That doesn’t mean that I am dysmorphic about my body or that I want to become more physically feminine. In fact, since growing a beard and accepting my presentation as a big queer bear, I have been a lot happier with the body I inhabit. But it is the intellectual concept of my gender that remains the challenge. I know that in appearance I am a man. I recognise fully that I have grown-up with and still receive male privilege, which I try to check constantly. But I do not see myself as wholly male and that is why in the last eighteen months or so, I have slowly started saying ever more publicly that I identify as non-binary or genderqueer as much as I identify as male, if not more so.
So, why have I said all that, and what on earth has it got to do with Pride in London? Well, for me, my personal experience drives what I do and what I say. It gives me my politics and my identity. It makes me the passionate advocate for diversity that I have become. It is behind my involvement in, support for, but also criticism of Pride in London. And it is why I feel so distraught the day after the Community Advisory Board’s report was published, because of the way it was received by the Pride organisers.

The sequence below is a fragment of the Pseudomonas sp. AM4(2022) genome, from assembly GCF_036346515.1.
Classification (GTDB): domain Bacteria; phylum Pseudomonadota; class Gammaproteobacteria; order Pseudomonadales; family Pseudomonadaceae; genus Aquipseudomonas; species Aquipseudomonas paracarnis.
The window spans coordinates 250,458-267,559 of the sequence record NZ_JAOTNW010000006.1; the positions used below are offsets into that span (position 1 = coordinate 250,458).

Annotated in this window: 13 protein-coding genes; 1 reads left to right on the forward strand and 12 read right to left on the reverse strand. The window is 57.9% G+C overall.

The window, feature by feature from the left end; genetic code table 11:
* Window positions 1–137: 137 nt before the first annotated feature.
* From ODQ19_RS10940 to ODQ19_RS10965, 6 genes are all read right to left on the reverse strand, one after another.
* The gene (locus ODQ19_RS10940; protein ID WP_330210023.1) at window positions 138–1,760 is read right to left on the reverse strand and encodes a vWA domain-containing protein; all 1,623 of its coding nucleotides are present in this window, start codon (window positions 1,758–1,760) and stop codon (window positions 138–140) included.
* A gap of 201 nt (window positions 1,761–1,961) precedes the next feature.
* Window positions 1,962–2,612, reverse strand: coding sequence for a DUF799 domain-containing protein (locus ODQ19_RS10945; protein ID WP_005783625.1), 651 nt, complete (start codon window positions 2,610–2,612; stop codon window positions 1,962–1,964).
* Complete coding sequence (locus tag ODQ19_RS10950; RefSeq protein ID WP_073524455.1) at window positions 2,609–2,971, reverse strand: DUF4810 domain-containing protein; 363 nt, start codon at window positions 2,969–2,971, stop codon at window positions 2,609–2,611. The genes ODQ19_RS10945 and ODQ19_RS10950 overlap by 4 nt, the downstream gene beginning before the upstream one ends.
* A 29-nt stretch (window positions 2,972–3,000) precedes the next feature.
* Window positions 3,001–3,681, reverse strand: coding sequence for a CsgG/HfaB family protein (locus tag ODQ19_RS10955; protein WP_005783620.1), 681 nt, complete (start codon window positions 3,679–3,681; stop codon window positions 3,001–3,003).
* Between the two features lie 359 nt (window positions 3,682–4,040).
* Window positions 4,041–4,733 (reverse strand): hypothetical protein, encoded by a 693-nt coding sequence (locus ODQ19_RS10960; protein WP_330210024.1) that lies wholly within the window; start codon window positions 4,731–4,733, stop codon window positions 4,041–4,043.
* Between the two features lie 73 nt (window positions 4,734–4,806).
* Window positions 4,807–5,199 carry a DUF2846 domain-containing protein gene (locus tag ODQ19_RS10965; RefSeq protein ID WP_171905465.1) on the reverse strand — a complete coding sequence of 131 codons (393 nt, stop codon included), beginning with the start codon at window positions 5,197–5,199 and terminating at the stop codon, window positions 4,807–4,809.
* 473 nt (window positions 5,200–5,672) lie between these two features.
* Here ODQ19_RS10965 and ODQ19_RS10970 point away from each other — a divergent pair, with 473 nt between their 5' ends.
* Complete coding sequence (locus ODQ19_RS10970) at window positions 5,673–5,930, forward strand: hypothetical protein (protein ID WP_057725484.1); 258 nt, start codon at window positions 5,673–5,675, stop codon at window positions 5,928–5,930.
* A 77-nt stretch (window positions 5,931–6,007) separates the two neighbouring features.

I didn’t get involved in the CAB to destroy or undermine Pride. Indeed, I was encouraged to join by Pride’s then Deputy Chair, who saw me as someone who could be a voice of reason on the Advisory Board. And that is what I have tried to be for the last two years. Every step of the way, I have tried to be constructive, to help, to bring people along. I facilitated Pride being able to hold its gala dinner for three years in the City’s magnificent Mansion House. I supported the Pride Board when they found themselves beset by problems with the TUC, LGSM, and UKIP. I drafted the code under which Parade entrants agree to participate. I ensured that the CAB did not adopt a sponsorship ethics policy which would have made it impossible for Pride to receive support from virtually any corporate. I acted as intermediary between Pride and more radical CAB members when they were concerned about military and defence industry participation. I chaired some challenging public meetings, where the Pride Board was under attack.
And yet, despite this, I find myself and my colleagues being besmirched and smeared by those self-same Pride Board members and their allies, just because we stood up for those whom they had failed. I am proud we provided a voice for people of colour who find themselves shut out or marginalised at Pride. I am proud to have represented my own bi community, who were forgotten and erased by Pride this year. I am proud to be an advocate for diversity in our LGBT+ communities.
Edward Lord OBE is deputy chair of Pride in London’s Community Advisory Board, a Board Member of BiUK, and a role model for Stonewall. Edward is an elected Member of the City of London Corporation, where he jointly leads on HR and diversity. He was awarded the OBE for his public work promoting equality and social inclusion in 2011.